Eeckhout, Antony Vander

, a celebrated painter, was born at S. of Antwerp, is the capital of Belgium, in the heart of the country. The old town is narrow and crooked, but picturesque; the town-hall a…">Brussels in 1656, but it is not ascertained from what master he learned the art. He travelled to S. of Europe, has the Adriatic and Tyrrhenian Seas respectively on the E. and W.,…">Italy with his brother-in-law Lewis Deyster, a very eminent artist, with whom he painted in conjunction, during the whole time of his continuance abroad, Deyster executing the figures, and Eeckhout the fruit and flowers, and with such perfect harmony and union, that the difference of their pencils was quite imperceptible. When he returned to S. of Antwerp, is the capital of Belgium, in the heart of the country. The old town is narrow and crooked, but picturesque; the town-hall a…">Brussels, he received many marks of respect and distinction, and also an appointment to a very honourable station; yet he soon forsook friends, honours, and a certainly of being enriched, and embarked for S. of Europe, has the Adriatic and Tyrrhenian Seas respectively on the E. and W.,…">Italy, where he wished to spend the remainder of his days. But chance conducted him to N. bank of the Tagus, 9 m. from its mouth, extends along the banks of the river 9 m. and inland 5 m.; it…">Lisbon, where his pictures sold for an | exceeding high price, as he painted all his subjects in the Italian taste, and, during his residence in S. of Europe, has the Adriatic and Tyrrhenian Seas respectively on the E. and W.,…">Italy, he had taken pains to sketch so many elegant forms of fruits and flowers, that he had a sufficient number for all his future compositions. He had lived at N. bank of the Tagus, 9 m. from its mouth, extends along the banks of the river 9 m. and inland 5 m.; it…">Lisbon about two years, when he married a young lady of quality, and extremely rich. This splendid fortune probably raised him rivals, who were jealous of his prosperity. Being out one day in his coach, he was shot with a ball, of which he instantly died, in 1695; but the cause of this assassination, or who were the authors and perpetrators of it, was never disf covered. 1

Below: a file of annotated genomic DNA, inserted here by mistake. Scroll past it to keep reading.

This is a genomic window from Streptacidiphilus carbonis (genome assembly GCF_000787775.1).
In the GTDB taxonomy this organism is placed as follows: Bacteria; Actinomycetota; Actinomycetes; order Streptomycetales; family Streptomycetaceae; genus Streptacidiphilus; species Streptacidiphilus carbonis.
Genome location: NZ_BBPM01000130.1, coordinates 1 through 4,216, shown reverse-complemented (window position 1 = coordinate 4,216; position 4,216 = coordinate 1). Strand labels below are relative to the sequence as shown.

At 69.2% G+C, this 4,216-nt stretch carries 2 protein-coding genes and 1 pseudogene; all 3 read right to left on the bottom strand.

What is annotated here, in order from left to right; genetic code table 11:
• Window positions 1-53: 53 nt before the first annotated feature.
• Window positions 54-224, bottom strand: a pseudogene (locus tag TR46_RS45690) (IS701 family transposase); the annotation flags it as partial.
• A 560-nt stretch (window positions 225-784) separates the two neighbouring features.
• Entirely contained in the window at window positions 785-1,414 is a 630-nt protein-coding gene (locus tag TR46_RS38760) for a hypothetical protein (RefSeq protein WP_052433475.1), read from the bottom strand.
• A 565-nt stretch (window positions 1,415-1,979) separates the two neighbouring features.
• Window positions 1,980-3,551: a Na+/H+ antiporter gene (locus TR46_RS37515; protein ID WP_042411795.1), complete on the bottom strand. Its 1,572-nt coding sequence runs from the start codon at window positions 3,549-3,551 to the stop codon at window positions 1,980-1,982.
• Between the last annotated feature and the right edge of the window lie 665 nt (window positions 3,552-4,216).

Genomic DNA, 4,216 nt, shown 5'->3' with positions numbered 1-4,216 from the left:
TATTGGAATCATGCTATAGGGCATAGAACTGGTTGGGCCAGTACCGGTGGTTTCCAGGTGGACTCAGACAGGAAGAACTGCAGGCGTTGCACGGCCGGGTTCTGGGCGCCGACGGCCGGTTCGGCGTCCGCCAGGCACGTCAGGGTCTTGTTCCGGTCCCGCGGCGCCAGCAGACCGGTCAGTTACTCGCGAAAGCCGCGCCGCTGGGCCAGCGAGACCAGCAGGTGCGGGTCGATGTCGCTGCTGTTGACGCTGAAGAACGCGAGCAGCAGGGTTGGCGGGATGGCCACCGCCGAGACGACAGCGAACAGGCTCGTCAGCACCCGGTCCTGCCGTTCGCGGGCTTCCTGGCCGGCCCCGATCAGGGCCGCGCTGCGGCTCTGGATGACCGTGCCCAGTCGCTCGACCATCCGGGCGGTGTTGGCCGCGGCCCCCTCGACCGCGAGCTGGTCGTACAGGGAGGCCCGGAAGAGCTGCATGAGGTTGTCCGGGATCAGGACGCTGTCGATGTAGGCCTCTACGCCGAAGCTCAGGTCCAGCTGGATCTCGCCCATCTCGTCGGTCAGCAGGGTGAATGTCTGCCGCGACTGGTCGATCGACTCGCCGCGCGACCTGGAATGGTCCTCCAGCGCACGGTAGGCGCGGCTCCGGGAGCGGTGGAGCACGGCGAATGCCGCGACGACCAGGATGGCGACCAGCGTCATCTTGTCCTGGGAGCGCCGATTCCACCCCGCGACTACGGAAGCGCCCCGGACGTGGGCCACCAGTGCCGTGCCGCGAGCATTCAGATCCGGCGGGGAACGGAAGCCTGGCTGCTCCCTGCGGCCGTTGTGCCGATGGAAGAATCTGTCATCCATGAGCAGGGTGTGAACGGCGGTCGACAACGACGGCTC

1

Descmnps, vol. III.—Pilkington.